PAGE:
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© Rosemary Bardsley 2005, 2014

The phrase substitutionary atonement does not occur in the Bible, but the concept underlies the Biblical teaching about salvation from beginning to end. What do these words mean? What is their significance today? Can we leave them aside as relics of a bygone era? Or are they an essential component of our knowledge of Jesus Christ and his salvation?

We know what ‘substitute’ means. Cooks substitute margarine for butter, and most recipes turn out much the same. On the sports field, one player substitutes for another, fulfilling his role, and the game goes on. A substitute takes the place of another. It stands for the other, instead of the other, doing what the other would normally do, filling the role the other would normally fill. Whatever was the desired outcome, it is achieved by the substitute, instead of being achieved by the original.

‘Atonement’ is not so commonly understood. To ‘atone’ is to make amends, to make reparation for some offence or injury done to another.  The word means literally ‘at one’. At-one-ment then is the action by which previously divided parties are reunited. In a religious setting, ‘atonement’ is the process of making peace, or achieving reconciliation, between man and his god/gods. In the Bible ‘atonement’ refers to the action decreed by God for the re-establishment of a positive relationship between man (the sinner) and himself (the holy God).   


This Biblical concept of substitutionary atonement is based on a number of significant Biblical teachings:

A.1 God’s holiness

God’s holiness is so pure and perfect that neither sin nor the sinner can survive in his immediate presence [Exodus 33:21-23]. This awesome purity and otherness of God is depicted in Scripture by descriptions of brilliant, dazzling light and glorious radiance that accompanied the Lord when he appeared in visions.

Task #1: Check out these Scriptures
How does the vision of the glory of the holy God impact humans?

Isaiah 6:1-7


Ezekiel 1:25-28


Matthew 17:1,2


Acts 9:1-4


Revelation 1:12-18


In the presence of such holiness even the godliest of men are overcome. In the presence of this holiness even our righteousness is seen to be filthy:

‘All of us have become like one who is unclean, and all our righteous acts are like filthy rags;
 we all shrivel up like a leaf, and like the wind our sins sweep us away.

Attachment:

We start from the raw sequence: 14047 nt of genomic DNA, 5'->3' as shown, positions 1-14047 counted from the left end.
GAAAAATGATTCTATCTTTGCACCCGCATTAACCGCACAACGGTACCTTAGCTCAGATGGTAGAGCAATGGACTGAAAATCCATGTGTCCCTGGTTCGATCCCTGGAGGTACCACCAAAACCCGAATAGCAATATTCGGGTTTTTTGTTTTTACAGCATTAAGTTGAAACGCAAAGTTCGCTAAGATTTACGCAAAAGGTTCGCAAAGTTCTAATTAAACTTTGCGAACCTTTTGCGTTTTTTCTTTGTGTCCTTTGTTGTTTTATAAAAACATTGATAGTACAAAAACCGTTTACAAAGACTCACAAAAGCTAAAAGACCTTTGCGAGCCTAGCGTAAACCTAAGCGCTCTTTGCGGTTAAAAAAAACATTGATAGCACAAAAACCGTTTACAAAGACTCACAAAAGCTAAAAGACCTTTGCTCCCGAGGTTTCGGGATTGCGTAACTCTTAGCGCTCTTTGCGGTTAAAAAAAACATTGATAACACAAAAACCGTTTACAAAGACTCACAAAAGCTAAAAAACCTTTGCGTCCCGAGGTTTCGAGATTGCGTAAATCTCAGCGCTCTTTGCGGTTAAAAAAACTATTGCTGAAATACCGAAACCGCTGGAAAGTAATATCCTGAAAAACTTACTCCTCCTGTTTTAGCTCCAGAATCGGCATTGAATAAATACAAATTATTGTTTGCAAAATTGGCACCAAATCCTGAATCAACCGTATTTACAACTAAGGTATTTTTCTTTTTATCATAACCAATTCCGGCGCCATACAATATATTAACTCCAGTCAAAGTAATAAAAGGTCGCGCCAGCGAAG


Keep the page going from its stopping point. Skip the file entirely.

No one calls on your name or strives to lay hold of you;
 for you have hidden your face from us and made us waste away because of our sins.
[Isaiah 64:6-7]

A.2 Our sinfulness

Standing in stark contrast to the holiness of God, is the sinfulness of man. This sinfulness is not merely a matter of our many individual sins, but, more importantly, the basic orientation of our hearts and minds: we are sinners. From the original rejection of the authority of God in Genesis 3 our mindset has been one of rebellion against him and rejection of him [Romans 1:18-31; 3:9-18]. Even when we appear to be religious the god or gods we worship are those we have made for ourselves, either with our hands or with our thoughts, gods we can manage and manipulate. It is out of this foundational sin in which we reject God that all specific acts of sin originate.

A.3 Separation from God – God’s judgment and wrath

All of this sinfulness and sin bars our entry into the presence of God [Isaiah 59:2,3], incurs his wrath [Romans 1:18], and holds us captive to an inescapable and fatal punishment [Genesis 2:17; Romans 5:12; 6:23]. We, like the servant in Jesus’ parable, stand before the divine King with a massive, unpayable debt, and nothing with which to pay [Matthew 18: 21-35]. Utterly destitute. Utterly incapable of making good our standing in his presence.  It is an impossible situation.

This concept of the judgment and wrath of God upon sin, and the concurrent alienation from God because of sin, are essential presuppositions behind the concept of atonement.  We have already noted in the previous study that God is just [righteous], and that his law is equally just. By that just law sin must be punished. By that just law sin must result in separation from God.

Note that the very act of sin – of rebelling against/rejecting God – is separation from God. Sin thus automatically initiates and implements the condemnation/judgment that it legally incurs. At one level, sinners do not have to wait for the ‘judgment day’ to feel the impact of God’s wrath upon sin; rather, in the very act of sinning we incur the judgment on our sin. In Romans 1:18 Paul speaks of a present tense revelation of the wrath of God; Genesis 2:17 speaks of dying on the very day sin is committed; Jesus spoke of people being ‘condemned already’ because they have not believed in his name [John 3:18], and of the wrath of God remaining on those who do not believe in him [John 3:36]. God’s wrath and judgment on sin are a present reality from which sinners have to be rescued, not just a future judgment that we have yet to face.